Like I'm half-?asleep, and I can't wake up, can't wake up.... I went to Corinna's one afternoon in late February to smoke a quick bowl before practice and found the entire house dark, a bunch of candies lined up and lit on the coffee table. She was on the phone, pleading with the power company and chain-?smoking. “I understand that,” she said, handing my bowl back to me. Without the TV on, it was strangely quiet: I could hear their cat purring from across the room. She was sitting on the couch with her checkbook and a calculator, crying and trying to figure out what happened to the money that was supposed to cover the bills. “But I've always paid them before. I mean, I specifically remember giving the money to my boyfriend to deposit, so I don't see how“ I lit the bowl and breathed in deep. Corinna was listening, shaking her head. She grabbed another Kleenex out of the box on the table and wiped at her eyes impatiently. ”Yes, okay. Fine. Thank you.“ She dropped the phone on the coffee table and raised her hands to her face, covering her eyes. Her bracelets slid down her arm, clanking against the ask me about simply soup-?perb combos! button on the front of her uniform. ”I hate this,“ she said, her voice muffled. ”I'm so sorry,“ I said. She looked up at me, half-?smiled, and reached out to pick up her cigarettes. ”Did you know that today in L.A. it was seventy-?two degrees? In the middle of winter?“ She sighed. ”It's like a paradise out there.“ ”Sounds nice,“ I said. ”But I'll miss you when you go.“ She put the cigarette in her mouth. ”You'll come visit. We'll go to the beach, and find movie stars, and get a tan in the middle of February.“ ”All right,“ I told her. ”I'm there.“ ”I wish I was, right now,“ she said. ”It's like all I think about anymore. All I want, you know? Just to be there.“ I nodded, but to me California was so far away as to not be real, just like so much else these days. I was late for practice as usual, and when I walked in everyone was waiting for me. ”Caitlin,“ Chelsea Robbins said. ”Glad you could join us. Have a seat; we need to talk to you.” I blinked, hard, and started to walk over to the bleachers. Everyone except Rinawho was pretending to be preoccupied with tying her shoewas watching me. They were all in their practice clothes, shorts and T-?shirts, bright white Nikes with white socks. I was in sweats. Even when I was in uniform, I always wore tights and a sweaterI couldn't remember the last time I'd let anyone see my arms or legs bare. This would have been bad even if I hadn't been stoned. With that added element, however, it was all I could do to sit down and remain calm as all eyes stayed on me.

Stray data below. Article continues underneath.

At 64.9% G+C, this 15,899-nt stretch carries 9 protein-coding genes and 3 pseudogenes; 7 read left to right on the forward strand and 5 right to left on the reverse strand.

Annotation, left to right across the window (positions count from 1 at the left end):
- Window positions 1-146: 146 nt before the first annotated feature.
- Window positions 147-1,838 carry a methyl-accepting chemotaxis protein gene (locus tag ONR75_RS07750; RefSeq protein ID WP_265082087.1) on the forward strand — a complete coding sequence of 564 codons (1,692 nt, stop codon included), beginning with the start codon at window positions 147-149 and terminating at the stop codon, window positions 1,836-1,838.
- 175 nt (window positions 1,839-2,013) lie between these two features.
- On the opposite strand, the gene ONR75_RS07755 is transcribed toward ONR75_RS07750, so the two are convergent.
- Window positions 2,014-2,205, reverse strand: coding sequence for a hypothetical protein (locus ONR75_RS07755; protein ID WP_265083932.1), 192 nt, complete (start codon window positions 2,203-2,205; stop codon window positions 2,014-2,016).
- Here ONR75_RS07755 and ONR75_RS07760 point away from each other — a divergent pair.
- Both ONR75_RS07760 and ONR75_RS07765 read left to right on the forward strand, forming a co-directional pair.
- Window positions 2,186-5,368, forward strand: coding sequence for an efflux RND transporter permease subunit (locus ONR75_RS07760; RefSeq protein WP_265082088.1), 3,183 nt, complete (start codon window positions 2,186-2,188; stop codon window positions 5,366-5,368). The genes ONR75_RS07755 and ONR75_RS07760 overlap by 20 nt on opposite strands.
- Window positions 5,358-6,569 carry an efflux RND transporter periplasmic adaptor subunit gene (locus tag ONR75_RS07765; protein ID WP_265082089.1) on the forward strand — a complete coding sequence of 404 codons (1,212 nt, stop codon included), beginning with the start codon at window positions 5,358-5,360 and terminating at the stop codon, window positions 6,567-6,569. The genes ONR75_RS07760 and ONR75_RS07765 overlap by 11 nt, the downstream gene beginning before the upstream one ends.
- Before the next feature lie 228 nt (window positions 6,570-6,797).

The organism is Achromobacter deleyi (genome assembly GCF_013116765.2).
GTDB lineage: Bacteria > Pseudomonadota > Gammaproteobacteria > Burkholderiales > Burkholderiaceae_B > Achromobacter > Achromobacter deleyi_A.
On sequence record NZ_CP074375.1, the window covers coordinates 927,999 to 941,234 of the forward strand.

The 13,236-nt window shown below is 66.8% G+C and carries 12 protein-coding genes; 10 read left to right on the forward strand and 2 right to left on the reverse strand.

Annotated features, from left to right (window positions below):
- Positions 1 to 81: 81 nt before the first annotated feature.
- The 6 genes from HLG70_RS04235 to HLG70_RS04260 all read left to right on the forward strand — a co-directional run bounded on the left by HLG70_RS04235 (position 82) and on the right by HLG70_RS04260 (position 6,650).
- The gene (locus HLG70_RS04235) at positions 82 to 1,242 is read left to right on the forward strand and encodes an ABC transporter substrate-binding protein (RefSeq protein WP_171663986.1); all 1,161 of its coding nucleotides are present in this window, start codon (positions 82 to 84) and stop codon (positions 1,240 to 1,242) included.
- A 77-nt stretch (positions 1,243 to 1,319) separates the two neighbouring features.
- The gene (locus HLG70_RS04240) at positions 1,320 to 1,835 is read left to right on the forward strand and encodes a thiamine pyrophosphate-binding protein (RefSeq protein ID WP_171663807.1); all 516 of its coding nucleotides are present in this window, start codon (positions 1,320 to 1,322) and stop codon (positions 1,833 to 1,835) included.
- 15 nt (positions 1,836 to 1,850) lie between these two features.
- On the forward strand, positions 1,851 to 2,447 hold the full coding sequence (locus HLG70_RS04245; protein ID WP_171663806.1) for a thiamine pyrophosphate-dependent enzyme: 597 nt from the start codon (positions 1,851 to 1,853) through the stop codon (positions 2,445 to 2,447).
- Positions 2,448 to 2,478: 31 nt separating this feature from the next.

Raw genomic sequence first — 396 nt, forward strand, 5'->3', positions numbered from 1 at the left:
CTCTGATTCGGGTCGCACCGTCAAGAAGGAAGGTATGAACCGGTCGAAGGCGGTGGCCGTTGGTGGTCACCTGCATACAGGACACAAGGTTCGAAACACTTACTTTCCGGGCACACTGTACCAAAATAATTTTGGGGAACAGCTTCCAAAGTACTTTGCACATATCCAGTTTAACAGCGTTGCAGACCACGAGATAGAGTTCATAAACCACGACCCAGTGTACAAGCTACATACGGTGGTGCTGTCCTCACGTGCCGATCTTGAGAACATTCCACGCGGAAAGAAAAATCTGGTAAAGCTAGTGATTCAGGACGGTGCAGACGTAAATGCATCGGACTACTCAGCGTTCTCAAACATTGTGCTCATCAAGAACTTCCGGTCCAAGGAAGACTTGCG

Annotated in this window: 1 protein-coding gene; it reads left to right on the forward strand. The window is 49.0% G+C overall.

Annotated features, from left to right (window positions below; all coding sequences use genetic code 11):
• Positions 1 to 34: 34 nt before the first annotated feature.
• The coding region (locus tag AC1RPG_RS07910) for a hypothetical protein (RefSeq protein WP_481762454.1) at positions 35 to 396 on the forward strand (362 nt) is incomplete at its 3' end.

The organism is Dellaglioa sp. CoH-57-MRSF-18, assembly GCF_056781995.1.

The cheerleading intervention, I thought, looking around me at all those perky faces, staring at me flatly as if I was a specimen about to be slapped on a slide. Here we go. “Caitlin,” Chelsea began as she sat down, folding her hands in her lap, “we thought it was time we discussed what you see as your role in the future of this squad.“ All those eyes, on me. I swallowed, and it sounded louder than God. ”My future,“ I said. ”Yes.“ Chelsea's lips were pink and glossy, and she pursed them a lot when she talked. I had not noticed this before. ”It's no secret that your participation and commitment of late has been, well, lacking. Am I right?“ There was a low murmur from the pack as everyone agreed. ”You show up late, you have no energy, you barely make ir to games,“ Chelsea continued, ticking each reason off on a slender finger. ”You don't attend squad functions. And there's been some speculation that you may ... have some kind of problem.“ More murmuring. Eliza Drake nodded her head, her ponytail bouncing. The lights in the gym were so bright and I could hear them buzzing, like a swarm of angry bees about to sting. I looked up at them, wincing in the glare. Problem, I thought. You don't know the half of it. ”Caitlin.“ Chelsea was losing patience. Beside her, Lindsay White, whose teen modeling career had been lost when I fell on her, rolled her eyes. Bitter. ”We wanted to give you a chance to respond. To make your case.“ I looked around at them, all so pretty and healthy, the best and the brightest. I saw Rina, looking sadly at me, and Eliza Drake, who had lost those nagging fifteen pounds and was ready to make top of the pyramid again. And then I thought of Corinna, crying in the dark at her house as the sun went down and it grew colder and colder. ”Caitlin,“ Chelsea said as she shook her head, her ponytail bobbing from side to side, ”don't you even care anymore?”